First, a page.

A gurgling sound can be caused by a misaligned drain pipe. So, check for any twisted or kinked drain pipes and make sure to straighten them.

Is your drain tube too long? Consider cutting it short to prevent low spots that create a siphoning effect causing a gurgling noise.

Furthermore, too much water flow also creates a gurgling noise. If this happens, consider replacing your flow control valve.

System Constantly Draining

A small amount of water drinking from your RO system is normal. If it drains more than what is normal, it could indicate a problem. 

  • First, check your tank and make sure it is between 6-8 psi when empty and between 35-40 psi when full.
  • Second, check your shut-off valve and check valve. If any of these valves are damaged replace them immediately. 
  • Third, inspect the quality RO membrane. If it is in poor condition, consider replacing it. 
  • Lastly, examine the flow restrictor. The worn-out flow restrictor should be replaced. 

Of, course, you have to make sure your RO system is properly installed so all components are functioning as they should. 

Storage Tank Not Filling Up

Another common problem that homeowners face when it comes to reverse osmosis (RO) systems is the storage tank not filling up. This issue often arises when the water pressure from the incoming line is low, or there is a malfunction within the system itself. 

To make sure that your RO system’s storage tank is always full, you should start by checking the water pressure. RO systems work at 40 psi so keep your water pressure at this level. Otherwise, consider adding a booster or permeate pump.

Next check the pressure of the RO tank. If it’s too high, repressurize it and keep it between 6-8 psi when empty and 35 to 40 psi when full. 

Next, examine the quality of your RO membrane. If it’s poor, consider changing it. Also, inspect the condition of your sediment and carbon filters. Of course, clogged filters should be replaced. 

Also, check for any twisted or bent tubing and straighten them. Lastly, always keep your water supply valve open.  

storage tank not filling up

Poorly filtered water

Poorly filtered water can be a common problem with Reverse Osmosis (RO) systems.  And it is usually caused by clogged or damaged filters or RO membrane. So, make sure to examine your filters and RO membrane periodically and replace them according to the manufacturer’s recommendation.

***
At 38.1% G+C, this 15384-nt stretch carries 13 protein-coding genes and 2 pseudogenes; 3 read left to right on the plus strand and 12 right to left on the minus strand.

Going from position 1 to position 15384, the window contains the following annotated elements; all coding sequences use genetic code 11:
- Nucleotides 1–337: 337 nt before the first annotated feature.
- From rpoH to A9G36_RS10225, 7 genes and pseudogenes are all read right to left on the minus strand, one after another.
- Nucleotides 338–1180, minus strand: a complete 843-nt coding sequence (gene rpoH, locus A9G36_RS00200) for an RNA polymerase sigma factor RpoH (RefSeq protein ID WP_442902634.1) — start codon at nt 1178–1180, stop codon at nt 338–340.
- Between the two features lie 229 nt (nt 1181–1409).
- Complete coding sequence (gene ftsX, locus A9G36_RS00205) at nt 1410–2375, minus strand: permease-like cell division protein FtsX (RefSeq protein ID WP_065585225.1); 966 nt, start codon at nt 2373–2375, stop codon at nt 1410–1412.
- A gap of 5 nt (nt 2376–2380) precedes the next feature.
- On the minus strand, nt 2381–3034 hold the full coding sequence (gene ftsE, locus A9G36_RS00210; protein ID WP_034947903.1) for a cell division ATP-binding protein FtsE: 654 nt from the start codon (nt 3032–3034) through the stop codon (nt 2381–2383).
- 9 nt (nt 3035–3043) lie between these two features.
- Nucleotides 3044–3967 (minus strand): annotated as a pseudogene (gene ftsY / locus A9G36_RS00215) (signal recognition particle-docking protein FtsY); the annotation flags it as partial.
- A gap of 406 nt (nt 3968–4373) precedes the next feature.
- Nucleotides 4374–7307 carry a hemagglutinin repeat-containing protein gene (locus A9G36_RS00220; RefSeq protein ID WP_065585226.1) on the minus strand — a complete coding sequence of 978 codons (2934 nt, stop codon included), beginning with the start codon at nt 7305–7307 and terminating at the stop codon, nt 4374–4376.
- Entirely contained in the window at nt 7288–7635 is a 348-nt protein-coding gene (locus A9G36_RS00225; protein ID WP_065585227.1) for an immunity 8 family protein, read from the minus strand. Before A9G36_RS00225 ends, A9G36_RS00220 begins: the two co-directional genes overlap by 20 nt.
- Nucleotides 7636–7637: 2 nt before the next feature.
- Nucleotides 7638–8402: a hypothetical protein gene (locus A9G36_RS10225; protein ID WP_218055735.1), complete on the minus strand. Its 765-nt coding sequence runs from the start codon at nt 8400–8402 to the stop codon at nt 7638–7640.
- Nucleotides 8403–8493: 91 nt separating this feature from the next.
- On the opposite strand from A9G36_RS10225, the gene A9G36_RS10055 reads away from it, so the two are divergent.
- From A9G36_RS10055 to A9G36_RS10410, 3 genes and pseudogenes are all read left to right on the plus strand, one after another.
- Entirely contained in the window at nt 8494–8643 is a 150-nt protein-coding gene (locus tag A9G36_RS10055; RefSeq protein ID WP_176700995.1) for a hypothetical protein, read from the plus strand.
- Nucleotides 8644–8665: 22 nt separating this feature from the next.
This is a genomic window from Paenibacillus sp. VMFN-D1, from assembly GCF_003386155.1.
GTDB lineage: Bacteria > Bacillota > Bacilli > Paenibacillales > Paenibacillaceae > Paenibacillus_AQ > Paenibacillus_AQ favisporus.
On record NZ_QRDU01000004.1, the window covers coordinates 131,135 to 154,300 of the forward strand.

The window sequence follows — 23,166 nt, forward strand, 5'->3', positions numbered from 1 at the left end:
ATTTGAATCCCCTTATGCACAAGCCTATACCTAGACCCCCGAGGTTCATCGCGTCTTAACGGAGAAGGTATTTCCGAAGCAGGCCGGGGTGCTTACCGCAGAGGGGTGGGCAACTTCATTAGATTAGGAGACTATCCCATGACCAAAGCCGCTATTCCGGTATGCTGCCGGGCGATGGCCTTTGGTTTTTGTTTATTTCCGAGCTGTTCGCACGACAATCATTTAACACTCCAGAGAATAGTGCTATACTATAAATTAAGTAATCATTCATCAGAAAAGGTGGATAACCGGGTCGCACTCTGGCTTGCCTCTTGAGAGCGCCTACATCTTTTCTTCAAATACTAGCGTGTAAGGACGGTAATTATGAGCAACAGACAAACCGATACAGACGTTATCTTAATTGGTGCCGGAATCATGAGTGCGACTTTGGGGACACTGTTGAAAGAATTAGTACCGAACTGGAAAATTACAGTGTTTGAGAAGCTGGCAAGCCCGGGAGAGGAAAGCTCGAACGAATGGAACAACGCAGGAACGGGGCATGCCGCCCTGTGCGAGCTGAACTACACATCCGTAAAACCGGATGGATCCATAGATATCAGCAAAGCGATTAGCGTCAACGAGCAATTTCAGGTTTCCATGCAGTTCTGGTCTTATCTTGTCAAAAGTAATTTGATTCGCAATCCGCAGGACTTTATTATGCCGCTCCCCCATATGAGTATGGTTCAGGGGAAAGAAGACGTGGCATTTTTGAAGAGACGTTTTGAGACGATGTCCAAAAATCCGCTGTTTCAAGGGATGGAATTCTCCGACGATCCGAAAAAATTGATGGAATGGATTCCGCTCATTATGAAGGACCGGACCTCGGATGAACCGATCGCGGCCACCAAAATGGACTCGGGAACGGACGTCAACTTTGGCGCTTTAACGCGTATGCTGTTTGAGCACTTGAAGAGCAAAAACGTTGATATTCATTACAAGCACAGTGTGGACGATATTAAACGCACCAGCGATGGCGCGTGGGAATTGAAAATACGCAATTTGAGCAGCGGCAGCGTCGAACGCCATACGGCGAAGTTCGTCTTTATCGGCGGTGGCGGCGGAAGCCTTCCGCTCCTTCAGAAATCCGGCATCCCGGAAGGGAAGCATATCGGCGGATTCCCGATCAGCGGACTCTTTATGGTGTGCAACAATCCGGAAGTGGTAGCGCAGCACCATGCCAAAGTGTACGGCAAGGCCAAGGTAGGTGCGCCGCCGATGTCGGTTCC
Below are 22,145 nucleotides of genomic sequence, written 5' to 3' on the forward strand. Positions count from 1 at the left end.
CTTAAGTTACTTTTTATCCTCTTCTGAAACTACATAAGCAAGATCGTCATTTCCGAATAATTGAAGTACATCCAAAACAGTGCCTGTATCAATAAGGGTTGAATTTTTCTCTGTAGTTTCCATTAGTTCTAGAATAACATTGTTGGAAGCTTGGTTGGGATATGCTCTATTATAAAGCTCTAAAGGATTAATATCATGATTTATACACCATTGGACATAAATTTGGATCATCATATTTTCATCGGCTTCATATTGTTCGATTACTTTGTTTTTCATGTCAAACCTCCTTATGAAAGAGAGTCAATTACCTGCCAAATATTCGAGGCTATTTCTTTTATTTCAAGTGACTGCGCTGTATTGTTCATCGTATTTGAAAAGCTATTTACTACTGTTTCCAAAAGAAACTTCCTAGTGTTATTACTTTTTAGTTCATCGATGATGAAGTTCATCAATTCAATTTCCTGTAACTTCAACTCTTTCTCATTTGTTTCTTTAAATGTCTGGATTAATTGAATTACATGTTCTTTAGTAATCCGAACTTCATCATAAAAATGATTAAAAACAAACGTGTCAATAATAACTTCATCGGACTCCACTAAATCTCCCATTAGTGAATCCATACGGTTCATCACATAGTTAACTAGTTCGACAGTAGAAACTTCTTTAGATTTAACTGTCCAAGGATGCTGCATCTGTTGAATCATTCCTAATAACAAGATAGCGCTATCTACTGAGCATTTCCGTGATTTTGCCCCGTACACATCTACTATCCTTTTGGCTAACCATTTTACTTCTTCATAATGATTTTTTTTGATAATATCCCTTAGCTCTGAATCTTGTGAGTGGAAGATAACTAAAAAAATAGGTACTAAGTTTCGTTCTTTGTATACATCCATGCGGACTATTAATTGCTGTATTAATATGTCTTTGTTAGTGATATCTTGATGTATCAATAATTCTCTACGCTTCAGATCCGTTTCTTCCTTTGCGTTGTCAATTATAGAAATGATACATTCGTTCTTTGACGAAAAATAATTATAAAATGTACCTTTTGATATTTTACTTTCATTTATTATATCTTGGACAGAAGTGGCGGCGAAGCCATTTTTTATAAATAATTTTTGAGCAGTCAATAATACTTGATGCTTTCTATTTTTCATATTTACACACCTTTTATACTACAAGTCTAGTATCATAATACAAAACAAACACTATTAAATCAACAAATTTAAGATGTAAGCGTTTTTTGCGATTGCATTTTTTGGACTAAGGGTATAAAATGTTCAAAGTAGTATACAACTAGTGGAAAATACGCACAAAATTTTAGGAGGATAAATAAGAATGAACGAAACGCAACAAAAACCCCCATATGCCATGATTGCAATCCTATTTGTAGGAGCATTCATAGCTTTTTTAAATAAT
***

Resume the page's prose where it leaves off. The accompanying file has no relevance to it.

In addition to changing RO filters, make sure to sanitize the filter housing and clean the entire system as well. Needless to say, only use the right cleaner and sanitizer for your RO system. 

Seeking a Professional Help

Reverse osmosis systems are becoming increasingly popular for providing clean and safe drinking water for homes and businesses alike. However, you may encounter common problems such as slow water flow or decreased water pressure.

While there are actionable tips provided above, some problems might need professional help. So, instead of figuring things out for yourself, ask an expert to do the job right the first time.

Certified professionals have the knowledge and expertise to diagnose and repair any issues quickly. They will evaluate your system to identify the cause of the problem and assure you that your reverse osmosis system runs smoothly again.


Reverse osmosis systems are highly efficient and cost-effective water filtration methods. However, they may still encounter problems from time to time. Common issues include low water pressure, clogged filters, and poor taste or odor. 

By regularly replacing the filter cartridges and cleaning the system, these problems can be avoided. Additionally, if any other issues arise, it is best to have a professional inspect the system for any further maintenance that may be needed.